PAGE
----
When his net is full however, he needs to act fast before the fish DNA degrades. Hence, the trained zoologist also has to have some of the talents of a sashimi chef. He generally sets up shop the moment the boat reaches shore, skilfully carving out slices of liver, heart and other organs, as well as drawing blood. The specimens are immediately dipped by chopstick into liquid nitrogen in a flask to preserve them.

Lucky catches, as well as tissue donated by museums, researchers and aquariums have added up to several hundred precious DNA samples in his freezers, carefully frozen at minus 80 deg C.

Another surprising treasure trove has proven to be fish shops here, which have yielded rare species such as the air-breathing lungfish and the salamander.

When contacted, the Agri-Food and Veterinary Authority said the sale of such creatures was prohibited, and that shops could be fined and prosecuted if caught during its spot checks and inspections.

The animal-loving 56-year-old has even ventured beyond fish in his genomic adventures, saving a baby python caught at his institute, and releasing it at Bukit Timah Nature Reserve after drawing some blood for sequencing.

Formerly a fisheries development officer in India, he came to Singapore in 1987 as a zoology research scholar and joined the IMCB four years later.

He and his wife Mangala, 49, a housewife, are originally from Bangalore, although both are now Singapore permanent residents.

His love of science has also been inherited by his only child, a Singapore citizen. Daughter Aparna Venkatesh, 24, won a scholarship to the University of Milan in Italy to do her PhD in immunology, he let on proudly.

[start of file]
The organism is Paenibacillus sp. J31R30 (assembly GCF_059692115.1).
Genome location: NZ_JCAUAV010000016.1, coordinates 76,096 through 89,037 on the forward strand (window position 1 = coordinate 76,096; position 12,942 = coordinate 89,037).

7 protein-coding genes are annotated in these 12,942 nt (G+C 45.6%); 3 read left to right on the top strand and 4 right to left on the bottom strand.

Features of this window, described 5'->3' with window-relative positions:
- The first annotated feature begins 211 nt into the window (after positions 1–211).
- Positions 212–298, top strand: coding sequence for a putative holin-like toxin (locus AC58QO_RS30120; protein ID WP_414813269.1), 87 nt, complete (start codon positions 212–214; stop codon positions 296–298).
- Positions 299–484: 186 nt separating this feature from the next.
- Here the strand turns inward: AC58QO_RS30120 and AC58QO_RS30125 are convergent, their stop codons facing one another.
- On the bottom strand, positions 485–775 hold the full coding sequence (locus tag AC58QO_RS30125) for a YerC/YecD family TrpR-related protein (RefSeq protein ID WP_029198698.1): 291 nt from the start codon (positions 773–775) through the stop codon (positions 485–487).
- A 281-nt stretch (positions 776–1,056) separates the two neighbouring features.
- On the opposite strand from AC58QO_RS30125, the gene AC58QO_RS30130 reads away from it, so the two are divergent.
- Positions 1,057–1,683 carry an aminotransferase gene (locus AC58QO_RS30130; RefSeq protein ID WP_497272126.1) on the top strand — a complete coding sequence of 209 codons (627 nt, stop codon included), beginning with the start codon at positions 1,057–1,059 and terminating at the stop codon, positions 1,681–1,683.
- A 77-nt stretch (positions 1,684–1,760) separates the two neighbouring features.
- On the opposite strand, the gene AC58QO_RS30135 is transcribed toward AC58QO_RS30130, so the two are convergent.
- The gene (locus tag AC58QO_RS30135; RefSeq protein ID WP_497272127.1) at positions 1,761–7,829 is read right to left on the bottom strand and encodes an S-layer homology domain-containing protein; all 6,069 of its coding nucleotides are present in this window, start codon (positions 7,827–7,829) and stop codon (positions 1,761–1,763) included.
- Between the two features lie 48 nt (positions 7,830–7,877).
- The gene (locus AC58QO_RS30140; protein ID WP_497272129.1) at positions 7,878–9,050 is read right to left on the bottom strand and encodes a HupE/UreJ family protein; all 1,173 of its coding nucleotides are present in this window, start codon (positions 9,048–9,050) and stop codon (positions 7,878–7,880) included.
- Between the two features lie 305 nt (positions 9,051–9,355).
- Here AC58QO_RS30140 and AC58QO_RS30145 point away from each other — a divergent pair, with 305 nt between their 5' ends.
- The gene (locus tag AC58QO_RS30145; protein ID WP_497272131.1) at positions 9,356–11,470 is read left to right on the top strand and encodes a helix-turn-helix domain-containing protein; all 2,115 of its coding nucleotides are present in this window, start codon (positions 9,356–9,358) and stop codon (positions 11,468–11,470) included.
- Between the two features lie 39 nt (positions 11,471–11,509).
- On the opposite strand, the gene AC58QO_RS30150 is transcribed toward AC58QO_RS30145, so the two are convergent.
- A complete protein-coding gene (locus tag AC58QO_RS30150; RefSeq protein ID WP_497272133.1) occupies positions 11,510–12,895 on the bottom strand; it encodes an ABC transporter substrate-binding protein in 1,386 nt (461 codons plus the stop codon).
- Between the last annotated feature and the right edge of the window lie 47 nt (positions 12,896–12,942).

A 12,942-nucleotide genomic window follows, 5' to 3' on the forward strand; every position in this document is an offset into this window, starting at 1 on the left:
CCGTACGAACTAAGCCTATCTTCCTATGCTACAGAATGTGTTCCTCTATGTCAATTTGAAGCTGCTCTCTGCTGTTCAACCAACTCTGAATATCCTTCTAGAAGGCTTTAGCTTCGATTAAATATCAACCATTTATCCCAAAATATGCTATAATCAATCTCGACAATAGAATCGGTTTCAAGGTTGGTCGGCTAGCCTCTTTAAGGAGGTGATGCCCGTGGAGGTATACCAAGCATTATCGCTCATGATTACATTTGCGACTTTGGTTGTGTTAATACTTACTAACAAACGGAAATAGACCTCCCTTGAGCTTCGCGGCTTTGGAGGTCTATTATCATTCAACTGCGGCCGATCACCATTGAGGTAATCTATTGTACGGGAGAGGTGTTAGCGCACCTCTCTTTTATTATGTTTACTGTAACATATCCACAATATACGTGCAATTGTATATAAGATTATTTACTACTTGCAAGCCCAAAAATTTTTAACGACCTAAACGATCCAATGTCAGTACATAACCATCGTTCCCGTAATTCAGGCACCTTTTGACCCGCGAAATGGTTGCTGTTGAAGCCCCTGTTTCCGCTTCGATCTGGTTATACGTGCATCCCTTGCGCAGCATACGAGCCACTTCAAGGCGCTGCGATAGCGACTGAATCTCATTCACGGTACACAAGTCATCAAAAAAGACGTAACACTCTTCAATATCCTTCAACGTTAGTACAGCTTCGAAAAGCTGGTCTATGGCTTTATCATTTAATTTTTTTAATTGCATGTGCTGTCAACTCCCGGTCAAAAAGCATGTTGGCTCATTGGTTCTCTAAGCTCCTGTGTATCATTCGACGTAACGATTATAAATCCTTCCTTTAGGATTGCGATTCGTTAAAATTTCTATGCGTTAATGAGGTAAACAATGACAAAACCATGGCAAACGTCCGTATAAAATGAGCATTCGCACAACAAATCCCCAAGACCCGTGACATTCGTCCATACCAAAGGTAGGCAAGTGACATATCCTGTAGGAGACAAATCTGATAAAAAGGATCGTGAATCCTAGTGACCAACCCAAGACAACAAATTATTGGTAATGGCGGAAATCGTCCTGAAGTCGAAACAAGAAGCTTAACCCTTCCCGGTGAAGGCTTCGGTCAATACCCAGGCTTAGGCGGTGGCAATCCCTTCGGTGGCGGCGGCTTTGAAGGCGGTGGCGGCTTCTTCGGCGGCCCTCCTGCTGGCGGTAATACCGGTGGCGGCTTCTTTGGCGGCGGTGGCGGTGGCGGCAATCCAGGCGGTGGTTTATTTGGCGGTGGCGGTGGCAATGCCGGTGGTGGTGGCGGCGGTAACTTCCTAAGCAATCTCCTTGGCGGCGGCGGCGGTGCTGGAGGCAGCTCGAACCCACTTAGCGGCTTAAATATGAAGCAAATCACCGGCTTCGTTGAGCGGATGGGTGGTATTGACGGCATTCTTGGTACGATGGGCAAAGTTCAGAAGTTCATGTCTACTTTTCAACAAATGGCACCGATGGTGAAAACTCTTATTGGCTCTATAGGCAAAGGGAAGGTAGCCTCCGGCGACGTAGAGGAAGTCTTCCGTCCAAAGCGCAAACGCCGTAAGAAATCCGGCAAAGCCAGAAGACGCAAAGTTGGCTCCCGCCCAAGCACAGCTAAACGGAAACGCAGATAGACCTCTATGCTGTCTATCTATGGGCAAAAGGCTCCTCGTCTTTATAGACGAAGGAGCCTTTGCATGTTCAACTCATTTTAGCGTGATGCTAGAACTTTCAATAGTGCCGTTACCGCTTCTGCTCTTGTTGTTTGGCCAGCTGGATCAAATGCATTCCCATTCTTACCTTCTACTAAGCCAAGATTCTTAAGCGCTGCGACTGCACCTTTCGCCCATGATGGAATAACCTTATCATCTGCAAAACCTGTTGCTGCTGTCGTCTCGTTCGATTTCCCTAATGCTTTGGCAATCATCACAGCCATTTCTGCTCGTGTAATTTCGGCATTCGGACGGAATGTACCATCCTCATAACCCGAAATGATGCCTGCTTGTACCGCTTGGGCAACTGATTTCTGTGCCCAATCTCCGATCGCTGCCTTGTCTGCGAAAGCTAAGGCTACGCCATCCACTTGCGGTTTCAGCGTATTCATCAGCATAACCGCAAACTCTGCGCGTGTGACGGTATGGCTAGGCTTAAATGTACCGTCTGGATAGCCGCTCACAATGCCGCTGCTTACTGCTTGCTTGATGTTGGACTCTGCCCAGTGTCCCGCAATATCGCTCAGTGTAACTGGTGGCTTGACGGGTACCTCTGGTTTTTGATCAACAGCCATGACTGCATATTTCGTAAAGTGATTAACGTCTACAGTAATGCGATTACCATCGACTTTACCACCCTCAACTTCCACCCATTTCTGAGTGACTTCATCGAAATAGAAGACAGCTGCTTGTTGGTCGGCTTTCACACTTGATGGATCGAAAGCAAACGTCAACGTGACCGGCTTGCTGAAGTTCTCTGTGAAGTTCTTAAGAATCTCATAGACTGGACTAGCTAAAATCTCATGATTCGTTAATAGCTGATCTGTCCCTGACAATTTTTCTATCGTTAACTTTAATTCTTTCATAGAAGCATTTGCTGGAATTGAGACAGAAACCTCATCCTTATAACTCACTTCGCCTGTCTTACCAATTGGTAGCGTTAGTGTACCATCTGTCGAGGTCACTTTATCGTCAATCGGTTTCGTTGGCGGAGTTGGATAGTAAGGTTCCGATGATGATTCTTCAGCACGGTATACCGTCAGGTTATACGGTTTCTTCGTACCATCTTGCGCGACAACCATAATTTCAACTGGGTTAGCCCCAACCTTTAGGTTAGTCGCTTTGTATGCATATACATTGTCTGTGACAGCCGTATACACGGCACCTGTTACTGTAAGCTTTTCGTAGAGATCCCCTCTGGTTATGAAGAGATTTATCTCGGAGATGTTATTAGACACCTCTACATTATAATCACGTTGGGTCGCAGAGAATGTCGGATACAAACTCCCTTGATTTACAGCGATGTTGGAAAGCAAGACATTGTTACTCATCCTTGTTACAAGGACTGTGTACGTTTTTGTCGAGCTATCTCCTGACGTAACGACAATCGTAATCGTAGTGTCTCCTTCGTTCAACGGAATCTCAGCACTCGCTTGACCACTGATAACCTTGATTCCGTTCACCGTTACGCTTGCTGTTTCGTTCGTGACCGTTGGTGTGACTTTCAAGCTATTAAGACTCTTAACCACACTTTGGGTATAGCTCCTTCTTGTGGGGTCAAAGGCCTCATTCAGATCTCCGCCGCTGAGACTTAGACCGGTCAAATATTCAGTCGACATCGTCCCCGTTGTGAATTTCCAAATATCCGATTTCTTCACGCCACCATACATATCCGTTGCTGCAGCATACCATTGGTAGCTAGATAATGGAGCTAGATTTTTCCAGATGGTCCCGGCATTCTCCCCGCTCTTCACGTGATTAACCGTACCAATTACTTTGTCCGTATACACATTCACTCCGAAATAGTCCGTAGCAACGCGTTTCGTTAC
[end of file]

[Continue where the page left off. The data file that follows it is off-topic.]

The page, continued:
Recounting one hair-raising experience in his 18-year career at IMCB, he said he had been collecting pufferfish in Japan when he was bitten. The fish is notorious for its poisonous organs and skin which are lethal if ingested.

'I panicked and tried to tell the fisherman, who spoke no English,' he said.

'Finally he understood and gestured that the toxin is not in the teeth. Nonetheless, I felt a tingling sensation on my finger where I was bitten.'

But it's not once bitten twice shy for the professor, who is currently on an expedition in Hokkaido, Japan.

He is there to search for the hagfish - a primitive slime-producing creature with an eel-like body which has four hearts and two brains.

$69m project to decode 10,000 species
Straits Times 21 Nov 09;

THE Genome 10K project is a massive international effort which aims to sequence the genomes of 10,000 vertebrate species - one in six of all known creatures with backbones. The US$50 million (S$69 million) project has roped in 68 scientists and is split into six groups - mammals, birds, reptiles, amphibians, fish, and policy decisions.

Capturing the genetic diversity will create an unprecedented resource for the life sciences and for worldwide conservation efforts, say researchers. The results will be freely available to researchers.

Genome 10K aims to compare the vast database from the upcoming genetic zoo with that of humans. This will help in the understanding of human diseases and allow species' evolutionary history to be reconstructed.